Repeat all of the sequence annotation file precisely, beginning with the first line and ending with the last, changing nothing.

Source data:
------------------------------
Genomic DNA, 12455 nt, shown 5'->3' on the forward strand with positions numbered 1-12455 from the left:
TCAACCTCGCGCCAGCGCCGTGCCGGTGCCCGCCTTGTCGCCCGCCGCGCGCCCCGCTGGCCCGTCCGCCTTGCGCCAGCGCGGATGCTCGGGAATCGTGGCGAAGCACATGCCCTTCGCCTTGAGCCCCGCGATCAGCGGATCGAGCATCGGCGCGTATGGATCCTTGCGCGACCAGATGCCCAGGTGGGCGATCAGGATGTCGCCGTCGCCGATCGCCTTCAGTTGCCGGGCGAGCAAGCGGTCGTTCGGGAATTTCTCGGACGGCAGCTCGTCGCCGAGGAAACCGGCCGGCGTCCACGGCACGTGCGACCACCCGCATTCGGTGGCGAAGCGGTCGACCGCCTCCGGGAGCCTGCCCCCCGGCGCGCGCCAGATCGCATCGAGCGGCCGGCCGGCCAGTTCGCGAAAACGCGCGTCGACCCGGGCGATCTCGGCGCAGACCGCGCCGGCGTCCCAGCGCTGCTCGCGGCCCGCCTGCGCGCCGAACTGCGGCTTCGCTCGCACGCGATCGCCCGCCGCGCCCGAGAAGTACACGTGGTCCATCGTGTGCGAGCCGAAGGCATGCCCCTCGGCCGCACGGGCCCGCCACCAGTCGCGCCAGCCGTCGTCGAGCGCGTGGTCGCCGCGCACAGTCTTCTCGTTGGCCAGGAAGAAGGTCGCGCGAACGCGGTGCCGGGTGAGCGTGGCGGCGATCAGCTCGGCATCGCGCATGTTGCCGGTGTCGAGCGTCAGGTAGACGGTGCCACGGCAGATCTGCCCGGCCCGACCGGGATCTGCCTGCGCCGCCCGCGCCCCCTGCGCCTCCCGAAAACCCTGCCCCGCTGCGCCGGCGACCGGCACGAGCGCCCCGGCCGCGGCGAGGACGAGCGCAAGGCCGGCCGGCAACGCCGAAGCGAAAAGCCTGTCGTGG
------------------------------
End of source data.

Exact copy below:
Genomic DNA, 12455 nt, shown 5'->3' on the forward strand with positions numbered 1-12455 from the left:
TCAACCTCGCGCCAGCGCCGTGCCGGTGCCCGCCTTGTCGCCCGCCGCGCGCCCCGCTGGCCCGTCCGCCTTGCGCCAGCGCGGATGCTCGGGAATCGTGGCGAAGCACATGCCCTTCGCCTTGAGCCCCGCGATCAGCGGATCGAGCATCGGCGCGTATGGATCCTTGCGCGACCAGATGCCCAGGTGGGCGATCAGGATGTCGCCGTCGCCGATCGCCTTCAGTTGCCGGGCGAGCAAGCGGTCGTTCGGGAATTTCTCGGACGGCAGCTCGTCGCCGAGGAAACCGGCCGGCGTCCACGGCACGTGCGACCACCCGCATTCGGTGGCGAAGCGGTCGACCGCCTCCGGGAGCCTGCCCCCCGGCGCGCGCCAGATCGCATCGAGCGGCCGGCCGGCCAGTTCGCGAAAACGCGCGTCGACCCGGGCGATCTCGGCGCAGACCGCGCCGGCGTCCCAGCGCTGCTCGCGGCCCGCCTGCGCGCCGAACTGCGGCTTCGCTCGCACGCGATCGCCCGCCGCGCCCGAGAAGTACACGTGGTCCATCGTGTGCGAGCCGAAGGCATGCCCCTCGGCCGCACGGGCCCGCCACCAGTCGCGCCAGCCGTCGTCGAGCGCGTGGTCGCCGCGCACAGTCTTCTCGTTGGCCAGGAAGAAGGTCGCGCGAACGCGGTGCCGGGTGAGCGTGGCGGCGATCAGCTCGGCATCGCGCATGTTGCCGGTGTCGAGCGTCAGGTAGACGGTGCCACGGCAGATCTGCCCGGCCCGACCGGGATCTGCCTGCGCCGCCCGCGCCCCCTGCGCCTCCCGAAAACCCTGCCCCGCTGCGCCGGCGACCGGCACGAGCGCCCCGGCCGCGGCGAGGACGAGCGCAAGGCCGGCCGGCAACGCCGAAGCGAAAAGCCTGTCGTGG